I have enjoyed many of Harlan Coben's novels - and Scott Brick is an accomplished performer. Furthermore, the concept of Six Years seemed to have a lot of promise. Though the plot was intriguing, unfortunately, the character was not. For a big, strong ex-bouncer turned poly sci professor and critical thinking devotee, the protagonist was a study in contradiction. Scott Brick's interpretation of the character further emphasized these contradictions. Given the issues with the main character, I found it difficult to immerse myself into the story.
In Jet I, the character and story both took a bit too long to develop. Jet seemed to be simply another one dimensional super assassin with extraterrestrial skills and impossible luck. In time, Blake did get around to developing a fun, exciting story with interesting characters, including Jet.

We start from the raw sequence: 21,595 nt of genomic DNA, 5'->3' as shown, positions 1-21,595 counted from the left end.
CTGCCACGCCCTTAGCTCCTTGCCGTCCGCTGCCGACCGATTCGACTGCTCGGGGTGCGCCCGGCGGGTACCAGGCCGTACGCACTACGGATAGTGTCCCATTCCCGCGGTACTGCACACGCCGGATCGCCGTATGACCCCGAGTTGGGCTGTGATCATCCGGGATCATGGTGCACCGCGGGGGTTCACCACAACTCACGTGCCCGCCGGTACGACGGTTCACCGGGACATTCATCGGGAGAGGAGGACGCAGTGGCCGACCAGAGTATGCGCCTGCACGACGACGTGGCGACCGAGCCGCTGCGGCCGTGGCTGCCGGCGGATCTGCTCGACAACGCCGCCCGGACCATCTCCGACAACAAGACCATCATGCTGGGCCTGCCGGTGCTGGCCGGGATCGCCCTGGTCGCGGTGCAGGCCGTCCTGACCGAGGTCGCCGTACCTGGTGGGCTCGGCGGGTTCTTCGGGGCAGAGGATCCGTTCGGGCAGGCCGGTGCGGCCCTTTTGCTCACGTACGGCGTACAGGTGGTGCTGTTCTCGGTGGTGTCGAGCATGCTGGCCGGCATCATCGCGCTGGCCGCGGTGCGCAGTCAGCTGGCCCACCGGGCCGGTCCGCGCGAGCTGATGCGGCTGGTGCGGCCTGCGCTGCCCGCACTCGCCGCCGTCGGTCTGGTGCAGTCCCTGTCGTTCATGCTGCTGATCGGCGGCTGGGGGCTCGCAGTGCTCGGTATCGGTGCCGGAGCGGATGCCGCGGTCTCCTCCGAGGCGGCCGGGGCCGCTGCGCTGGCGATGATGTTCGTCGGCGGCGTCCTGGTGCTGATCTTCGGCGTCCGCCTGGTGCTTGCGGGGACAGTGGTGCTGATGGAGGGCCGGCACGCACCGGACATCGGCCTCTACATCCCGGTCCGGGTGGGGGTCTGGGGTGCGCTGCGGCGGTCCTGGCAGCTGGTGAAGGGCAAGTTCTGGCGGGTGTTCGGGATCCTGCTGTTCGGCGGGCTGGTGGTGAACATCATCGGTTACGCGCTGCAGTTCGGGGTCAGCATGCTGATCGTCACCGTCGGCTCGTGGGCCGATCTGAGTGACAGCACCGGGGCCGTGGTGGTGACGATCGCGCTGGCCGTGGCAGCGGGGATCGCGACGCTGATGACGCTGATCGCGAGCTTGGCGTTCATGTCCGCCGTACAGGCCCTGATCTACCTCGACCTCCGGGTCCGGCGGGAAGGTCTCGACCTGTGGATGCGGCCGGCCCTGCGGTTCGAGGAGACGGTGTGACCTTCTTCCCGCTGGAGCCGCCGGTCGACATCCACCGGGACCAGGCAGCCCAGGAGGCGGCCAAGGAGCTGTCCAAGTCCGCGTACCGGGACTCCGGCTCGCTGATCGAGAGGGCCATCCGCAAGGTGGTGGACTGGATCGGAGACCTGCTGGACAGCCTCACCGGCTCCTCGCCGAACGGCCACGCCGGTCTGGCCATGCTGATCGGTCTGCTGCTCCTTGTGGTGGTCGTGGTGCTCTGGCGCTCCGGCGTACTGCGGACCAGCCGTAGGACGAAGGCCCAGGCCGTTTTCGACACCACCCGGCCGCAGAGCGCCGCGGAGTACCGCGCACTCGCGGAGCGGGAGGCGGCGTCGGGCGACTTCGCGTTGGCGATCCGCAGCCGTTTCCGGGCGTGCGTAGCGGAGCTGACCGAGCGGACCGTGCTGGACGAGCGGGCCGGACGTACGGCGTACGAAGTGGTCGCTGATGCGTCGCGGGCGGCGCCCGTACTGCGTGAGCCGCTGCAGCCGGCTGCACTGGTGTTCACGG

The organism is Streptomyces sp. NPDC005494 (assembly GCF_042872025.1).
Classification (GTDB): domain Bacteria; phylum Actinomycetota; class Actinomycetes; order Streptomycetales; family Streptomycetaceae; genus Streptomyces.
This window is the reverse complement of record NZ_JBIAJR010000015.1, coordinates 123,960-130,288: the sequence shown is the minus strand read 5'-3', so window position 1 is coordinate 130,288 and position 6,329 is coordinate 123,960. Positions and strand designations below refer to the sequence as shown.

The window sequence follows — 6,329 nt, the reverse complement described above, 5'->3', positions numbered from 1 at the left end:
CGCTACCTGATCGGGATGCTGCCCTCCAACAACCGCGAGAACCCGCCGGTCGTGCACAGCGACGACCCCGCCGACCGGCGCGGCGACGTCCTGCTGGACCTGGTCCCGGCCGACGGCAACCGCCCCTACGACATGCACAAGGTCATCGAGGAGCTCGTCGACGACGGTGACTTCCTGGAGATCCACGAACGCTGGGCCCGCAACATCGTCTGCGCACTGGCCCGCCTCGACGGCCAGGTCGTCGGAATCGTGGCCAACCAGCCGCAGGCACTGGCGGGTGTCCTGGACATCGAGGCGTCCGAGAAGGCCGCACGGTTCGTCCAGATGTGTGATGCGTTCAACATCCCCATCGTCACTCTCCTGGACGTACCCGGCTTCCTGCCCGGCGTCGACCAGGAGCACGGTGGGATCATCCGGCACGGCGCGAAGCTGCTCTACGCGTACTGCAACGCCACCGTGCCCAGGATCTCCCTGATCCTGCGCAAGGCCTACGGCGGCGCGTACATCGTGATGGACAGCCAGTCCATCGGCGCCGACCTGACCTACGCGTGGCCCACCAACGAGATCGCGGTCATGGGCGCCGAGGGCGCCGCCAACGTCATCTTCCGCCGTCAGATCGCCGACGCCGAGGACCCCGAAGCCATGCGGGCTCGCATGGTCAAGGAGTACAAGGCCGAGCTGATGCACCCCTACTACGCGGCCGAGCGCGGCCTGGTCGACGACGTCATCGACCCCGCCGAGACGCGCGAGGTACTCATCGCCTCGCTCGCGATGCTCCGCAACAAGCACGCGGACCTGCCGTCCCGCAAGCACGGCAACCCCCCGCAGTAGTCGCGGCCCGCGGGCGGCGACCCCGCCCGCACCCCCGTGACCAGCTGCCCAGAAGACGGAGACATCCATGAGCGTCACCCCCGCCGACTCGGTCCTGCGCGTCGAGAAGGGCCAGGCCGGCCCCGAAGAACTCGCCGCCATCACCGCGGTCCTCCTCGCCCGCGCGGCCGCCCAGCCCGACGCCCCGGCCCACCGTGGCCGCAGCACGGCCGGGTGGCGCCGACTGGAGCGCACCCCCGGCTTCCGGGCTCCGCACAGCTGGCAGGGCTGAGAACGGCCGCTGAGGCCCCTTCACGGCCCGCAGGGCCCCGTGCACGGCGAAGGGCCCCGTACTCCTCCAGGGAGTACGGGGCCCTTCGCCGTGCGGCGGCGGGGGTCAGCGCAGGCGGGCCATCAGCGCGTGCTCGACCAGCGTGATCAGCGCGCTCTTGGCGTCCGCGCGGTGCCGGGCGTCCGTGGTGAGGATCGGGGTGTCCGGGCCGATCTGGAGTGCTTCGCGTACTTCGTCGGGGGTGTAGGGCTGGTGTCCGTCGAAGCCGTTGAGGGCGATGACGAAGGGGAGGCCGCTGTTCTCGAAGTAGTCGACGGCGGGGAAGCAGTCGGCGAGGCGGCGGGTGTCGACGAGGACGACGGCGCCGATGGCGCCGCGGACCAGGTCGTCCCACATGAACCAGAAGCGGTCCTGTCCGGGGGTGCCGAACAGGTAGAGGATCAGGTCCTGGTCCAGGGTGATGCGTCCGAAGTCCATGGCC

Though it's helpful to listen to (read) Blake's Jet books in sequence, Jet II can be read as a stand alone. Again, the plot is fun, fast-paced and supported by very good (extremely evil & despicable) villains. Though it's no big surprise that these villains are sure to share the same fate, you can't help but cheer for their just rewards.
Braden Wright is an excellent reader capable of a range of voices for varied age, gender and nationality. He reads with a good sense of pace and transitions plot settings very well. Someone should proof a few of his pronunciations, however. For example, gaping is pronounced "gay-ping" not "gah-ping". Wright also described the possibility of gruesome torture as to fill-it (fillet) someone. For welding and woodworking, "fill-it" is OK - but for cooking "fill-ay" is correct. As mentioned, however, Wright is a really good performer.